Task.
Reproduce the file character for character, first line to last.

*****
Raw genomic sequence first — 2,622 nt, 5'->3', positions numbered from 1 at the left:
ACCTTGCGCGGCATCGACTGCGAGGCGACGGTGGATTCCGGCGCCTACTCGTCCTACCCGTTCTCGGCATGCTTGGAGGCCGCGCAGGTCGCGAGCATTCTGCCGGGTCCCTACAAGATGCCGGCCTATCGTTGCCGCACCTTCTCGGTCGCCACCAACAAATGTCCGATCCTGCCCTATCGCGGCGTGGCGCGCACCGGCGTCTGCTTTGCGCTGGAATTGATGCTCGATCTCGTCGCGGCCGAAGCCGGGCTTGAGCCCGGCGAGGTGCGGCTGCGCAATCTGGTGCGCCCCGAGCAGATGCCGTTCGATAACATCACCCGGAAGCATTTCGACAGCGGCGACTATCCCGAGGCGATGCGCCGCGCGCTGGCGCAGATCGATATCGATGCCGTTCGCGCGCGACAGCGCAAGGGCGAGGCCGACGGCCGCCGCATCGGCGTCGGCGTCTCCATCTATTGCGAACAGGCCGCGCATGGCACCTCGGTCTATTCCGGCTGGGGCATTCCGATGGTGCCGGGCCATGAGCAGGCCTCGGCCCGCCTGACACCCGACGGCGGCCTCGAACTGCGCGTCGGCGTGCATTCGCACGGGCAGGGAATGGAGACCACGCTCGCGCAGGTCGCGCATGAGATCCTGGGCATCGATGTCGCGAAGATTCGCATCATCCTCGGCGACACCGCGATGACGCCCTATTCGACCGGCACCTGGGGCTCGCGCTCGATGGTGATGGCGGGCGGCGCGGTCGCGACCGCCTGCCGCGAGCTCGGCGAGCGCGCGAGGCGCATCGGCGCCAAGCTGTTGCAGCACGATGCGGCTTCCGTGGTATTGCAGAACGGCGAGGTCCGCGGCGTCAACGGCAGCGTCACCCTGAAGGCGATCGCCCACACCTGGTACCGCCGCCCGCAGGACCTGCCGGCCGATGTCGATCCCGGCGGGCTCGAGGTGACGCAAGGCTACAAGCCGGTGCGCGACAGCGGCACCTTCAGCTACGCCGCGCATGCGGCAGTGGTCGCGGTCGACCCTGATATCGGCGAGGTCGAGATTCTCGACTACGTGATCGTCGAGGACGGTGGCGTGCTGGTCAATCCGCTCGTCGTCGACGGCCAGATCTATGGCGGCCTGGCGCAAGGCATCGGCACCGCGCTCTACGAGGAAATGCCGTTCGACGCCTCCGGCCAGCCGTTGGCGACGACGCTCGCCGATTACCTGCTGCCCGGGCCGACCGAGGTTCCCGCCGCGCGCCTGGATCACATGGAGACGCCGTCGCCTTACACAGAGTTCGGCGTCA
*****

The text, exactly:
Raw genomic sequence first — 2,622 nt, 5'->3', positions numbered from 1 at the left:
ACCTTGCGCGGCATCGACTGCGAGGCGACGGTGGATTCCGGCGCCTACTCGTCCTACCCGTTCTCGGCATGCTTGGAGGCCGCGCAGGTCGCGAGCATTCTGCCGGGTCCCTACAAGATGCCGGCCTATCGTTGCCGCACCTTCTCGGTCGCCACCAACAAATGTCCGATCCTGCCCTATCGCGGCGTGGCGCGCACCGGCGTCTGCTTTGCGCTGGAATTGATGCTCGATCTCGTCGCGGCCGAAGCCGGGCTTGAGCCCGGCGAGGTGCGGCTGCGCAATCTGGTGCGCCCCGAGCAGATGCCGTTCGATAACATCACCCGGAAGCATTTCGACAGCGGCGACTATCCCGAGGCGATGCGCCGCGCGCTGGCGCAGATCGATATCGATGCCGTTCGCGCGCGACAGCGCAAGGGCGAGGCCGACGGCCGCCGCATCGGCGTCGGCGTCTCCATCTATTGCGAACAGGCCGCGCATGGCACCTCGGTCTATTCCGGCTGGGGCATTCCGATGGTGCCGGGCCATGAGCAGGCCTCGGCCCGCCTGACACCCGACGGCGGCCTCGAACTGCGCGTCGGCGTGCATTCGCACGGGCAGGGAATGGAGACCACGCTCGCGCAGGTCGCGCATGAGATCCTGGGCATCGATGTCGCGAAGATTCGCATCATCCTCGGCGACACCGCGATGACGCCCTATTCGACCGGCACCTGGGGCTCGCGCTCGATGGTGATGGCGGGCGGCGCGGTCGCGACCGCCTGCCGCGAGCTCGGCGAGCGCGCGAGGCGCATCGGCGCCAAGCTGTTGCAGCACGATGCGGCTTCCGTGGTATTGCAGAACGGCGAGGTCCGCGGCGTCAACGGCAGCGTCACCCTGAAGGCGATCGCCCACACCTGGTACCGCCGCCCGCAGGACCTGCCGGCCGATGTCGATCCCGGCGGGCTCGAGGTGACGCAAGGCTACAAGCCGGTGCGCGACAGCGGCACCTTCAGCTACGCCGCGCATGCGGCAGTGGTCGCGGTCGACCCTGATATCGGCGAGGTCGAGATTCTCGACTACGTGATCGTCGAGGACGGTGGCGTGCTGGTCAATCCGCTCGTCGTCGACGGCCAGATCTATGGCGGCCTGGCGCAAGGCATCGGCACCGCGCTCTACGAGGAAATGCCGTTCGACGCCTCCGGCCAGCCGTTGGCGACGACGCTCGCCGATTACCTGCTGCCCGGGCCGACCGAGGTTCCCGCCGCGCGCCTGGATCACATGGAGACGCCGTCGCCTTACACAGAGTTCGGCGTCA